Tie Fighter is the graphic novel tie-in prequel to the novel Alphabet Squadron. Originally published as a mini-series, the 5th and final issue of Tie Fighter did not actually come out until after Alphabet Squadron was published. So, it is hard to argue that reading Tie Fighter beforehand is really a requirement. Whereas Alphabet Squadron is about a ragtag group of pilots still more used to being Rebels than New Republic, Tie Fighter tells the story from the other side. This mini-series focuses on the Imperial fighter squadron that Alphabet Squadron spends their story hunting: Shadow Wing.
Being a mini-series, Tie Fighter is fast paced. There were only 5 issues to tell a story and the author knew that going in. Normally this would raise my hackles a bit, but Tie Fighter also has the benefit of being a prequel comic. It was never the intention of this mini-series to tell the whole story. It is distinctively not supposed to do that; that is the Alphabet Squadron trilogy’s job. Instead, it is a rare look at things from the Imperial side of the war. And it takes place in one of the most interesting time periods in Disney’s new canon: the immediate years following Return of the Jedi.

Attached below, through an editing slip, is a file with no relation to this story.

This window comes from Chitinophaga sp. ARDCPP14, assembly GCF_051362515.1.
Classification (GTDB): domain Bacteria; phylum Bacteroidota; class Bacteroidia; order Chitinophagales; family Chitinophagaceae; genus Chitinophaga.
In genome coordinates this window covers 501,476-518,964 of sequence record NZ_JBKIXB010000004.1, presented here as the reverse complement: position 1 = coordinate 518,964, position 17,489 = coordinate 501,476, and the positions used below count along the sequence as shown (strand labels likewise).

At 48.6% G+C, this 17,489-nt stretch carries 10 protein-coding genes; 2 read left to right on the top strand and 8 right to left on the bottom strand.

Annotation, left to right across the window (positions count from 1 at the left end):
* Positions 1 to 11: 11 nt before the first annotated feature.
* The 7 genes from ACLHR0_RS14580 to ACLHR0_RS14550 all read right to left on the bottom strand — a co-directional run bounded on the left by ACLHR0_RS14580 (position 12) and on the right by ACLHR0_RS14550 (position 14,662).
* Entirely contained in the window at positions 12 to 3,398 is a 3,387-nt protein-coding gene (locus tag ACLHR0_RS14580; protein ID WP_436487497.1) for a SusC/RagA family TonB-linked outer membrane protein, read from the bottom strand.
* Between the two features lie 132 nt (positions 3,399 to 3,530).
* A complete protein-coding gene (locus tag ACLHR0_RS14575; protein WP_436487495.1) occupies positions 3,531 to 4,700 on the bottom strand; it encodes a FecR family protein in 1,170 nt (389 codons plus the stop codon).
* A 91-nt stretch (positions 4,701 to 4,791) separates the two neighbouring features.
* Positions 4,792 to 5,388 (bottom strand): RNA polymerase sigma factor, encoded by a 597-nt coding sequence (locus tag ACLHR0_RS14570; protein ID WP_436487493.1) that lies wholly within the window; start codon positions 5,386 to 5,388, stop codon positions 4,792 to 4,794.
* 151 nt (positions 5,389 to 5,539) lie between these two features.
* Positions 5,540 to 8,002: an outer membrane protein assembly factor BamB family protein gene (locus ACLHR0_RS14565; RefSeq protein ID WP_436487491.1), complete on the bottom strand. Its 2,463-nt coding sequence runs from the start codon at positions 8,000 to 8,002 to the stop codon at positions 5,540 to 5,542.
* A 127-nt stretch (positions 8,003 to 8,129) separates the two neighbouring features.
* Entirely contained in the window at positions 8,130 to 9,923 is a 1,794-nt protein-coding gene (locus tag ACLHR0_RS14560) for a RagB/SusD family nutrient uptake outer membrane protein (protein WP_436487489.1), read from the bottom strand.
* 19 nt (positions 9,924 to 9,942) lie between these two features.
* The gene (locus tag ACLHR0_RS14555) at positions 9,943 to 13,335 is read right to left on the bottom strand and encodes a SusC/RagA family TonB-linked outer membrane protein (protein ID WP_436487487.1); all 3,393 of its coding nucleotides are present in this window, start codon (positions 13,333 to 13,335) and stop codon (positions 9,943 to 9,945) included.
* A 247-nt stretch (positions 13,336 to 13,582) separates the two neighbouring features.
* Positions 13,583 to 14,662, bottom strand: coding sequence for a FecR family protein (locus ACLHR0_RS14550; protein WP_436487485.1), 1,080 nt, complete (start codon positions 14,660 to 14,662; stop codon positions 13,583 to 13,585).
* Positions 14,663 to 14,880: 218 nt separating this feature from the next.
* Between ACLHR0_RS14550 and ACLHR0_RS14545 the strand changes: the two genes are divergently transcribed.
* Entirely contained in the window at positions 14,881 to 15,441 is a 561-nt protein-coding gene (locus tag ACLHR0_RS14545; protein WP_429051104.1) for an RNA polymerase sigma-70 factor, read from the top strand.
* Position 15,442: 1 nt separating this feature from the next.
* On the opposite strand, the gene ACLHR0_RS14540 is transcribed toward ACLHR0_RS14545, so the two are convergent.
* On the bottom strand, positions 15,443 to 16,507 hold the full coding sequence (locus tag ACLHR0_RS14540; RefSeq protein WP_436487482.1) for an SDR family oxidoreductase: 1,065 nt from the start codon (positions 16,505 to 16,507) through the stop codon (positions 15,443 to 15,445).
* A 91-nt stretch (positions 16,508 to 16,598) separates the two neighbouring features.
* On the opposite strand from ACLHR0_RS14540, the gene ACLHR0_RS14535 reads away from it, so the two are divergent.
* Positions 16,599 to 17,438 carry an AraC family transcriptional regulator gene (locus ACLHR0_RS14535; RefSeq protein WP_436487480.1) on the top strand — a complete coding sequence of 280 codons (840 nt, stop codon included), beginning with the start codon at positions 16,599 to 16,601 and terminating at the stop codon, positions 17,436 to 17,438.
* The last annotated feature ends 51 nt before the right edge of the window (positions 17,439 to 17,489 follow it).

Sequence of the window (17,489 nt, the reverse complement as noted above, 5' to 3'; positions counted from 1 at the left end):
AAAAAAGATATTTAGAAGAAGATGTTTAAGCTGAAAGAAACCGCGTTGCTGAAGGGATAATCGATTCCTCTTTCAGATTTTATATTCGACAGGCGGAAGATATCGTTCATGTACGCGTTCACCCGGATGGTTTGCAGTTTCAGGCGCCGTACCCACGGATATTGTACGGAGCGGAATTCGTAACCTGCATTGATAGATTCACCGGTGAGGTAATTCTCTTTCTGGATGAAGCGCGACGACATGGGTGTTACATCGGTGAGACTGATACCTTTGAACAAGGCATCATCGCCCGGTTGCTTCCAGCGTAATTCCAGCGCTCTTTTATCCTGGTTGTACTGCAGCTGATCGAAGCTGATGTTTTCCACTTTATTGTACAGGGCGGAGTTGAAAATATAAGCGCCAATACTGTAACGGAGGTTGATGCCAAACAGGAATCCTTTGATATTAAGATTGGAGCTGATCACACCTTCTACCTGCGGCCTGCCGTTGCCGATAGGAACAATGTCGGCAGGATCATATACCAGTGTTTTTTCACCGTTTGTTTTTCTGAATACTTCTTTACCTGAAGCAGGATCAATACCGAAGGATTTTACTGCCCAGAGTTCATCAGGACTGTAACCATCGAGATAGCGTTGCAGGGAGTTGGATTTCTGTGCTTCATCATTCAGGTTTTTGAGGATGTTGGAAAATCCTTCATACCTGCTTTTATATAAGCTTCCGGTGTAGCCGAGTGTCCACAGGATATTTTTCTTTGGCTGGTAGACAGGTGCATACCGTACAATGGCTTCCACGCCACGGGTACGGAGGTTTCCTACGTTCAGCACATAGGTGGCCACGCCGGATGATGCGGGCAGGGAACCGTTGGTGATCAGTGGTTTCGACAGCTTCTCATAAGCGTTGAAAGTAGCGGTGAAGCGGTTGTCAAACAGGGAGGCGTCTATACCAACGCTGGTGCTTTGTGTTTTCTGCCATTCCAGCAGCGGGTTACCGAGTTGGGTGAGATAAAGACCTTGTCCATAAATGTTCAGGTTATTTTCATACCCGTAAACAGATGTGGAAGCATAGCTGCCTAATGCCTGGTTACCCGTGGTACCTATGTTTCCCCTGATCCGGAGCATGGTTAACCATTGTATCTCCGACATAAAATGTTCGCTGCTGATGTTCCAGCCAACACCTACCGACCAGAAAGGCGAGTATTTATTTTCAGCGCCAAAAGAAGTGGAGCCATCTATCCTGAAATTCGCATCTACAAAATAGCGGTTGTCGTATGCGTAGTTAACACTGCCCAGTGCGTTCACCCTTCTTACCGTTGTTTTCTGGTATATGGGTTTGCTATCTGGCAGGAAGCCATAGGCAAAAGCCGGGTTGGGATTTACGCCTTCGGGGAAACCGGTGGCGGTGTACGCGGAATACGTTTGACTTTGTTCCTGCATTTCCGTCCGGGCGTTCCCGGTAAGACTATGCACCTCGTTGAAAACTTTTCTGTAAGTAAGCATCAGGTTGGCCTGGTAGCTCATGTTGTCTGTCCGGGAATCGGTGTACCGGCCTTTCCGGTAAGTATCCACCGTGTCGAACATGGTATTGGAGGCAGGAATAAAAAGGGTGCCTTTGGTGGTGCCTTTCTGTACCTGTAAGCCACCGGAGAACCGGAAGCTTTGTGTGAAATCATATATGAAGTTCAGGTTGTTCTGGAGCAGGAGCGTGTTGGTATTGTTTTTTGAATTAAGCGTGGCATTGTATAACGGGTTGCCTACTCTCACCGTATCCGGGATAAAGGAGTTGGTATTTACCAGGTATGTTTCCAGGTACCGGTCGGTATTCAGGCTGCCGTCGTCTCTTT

Star Wars as a franchise has a very impressive cast of villains. From Tarkin to Thrawn to Darth Vader and the Emperor, the villains are often much more interesting than the heroes. But not all the baddies are big bads. There are also the boots on the ground (or in this case, wings in the air). Seeing how the common, everyday soldiers do things is rare in Star Wars. And rarer still to see it from the Imperial side. It is always fascinating to see how these people justify their actions when we, as the audience, know how evil the Empire can be.
These stories taking place after Episode VI are amazing for how quick the Empire fell given the scope of it. Just a few years prior to this, the Empire reigned supreme. The largest military in galactic history, ruling from one side of the galaxy to the other with an iron fist. And now…they are dying. Things started to fall apart from the moment the Emperor died. And some Imperials are struggling to cope with that. Shadow Wing knows they are part of a dying breed, but they will do their duty. Like the more common Rebel protagonists, they are still people. With hopes and dreams and aspirations and fears. And villains who seem more human are always better for it.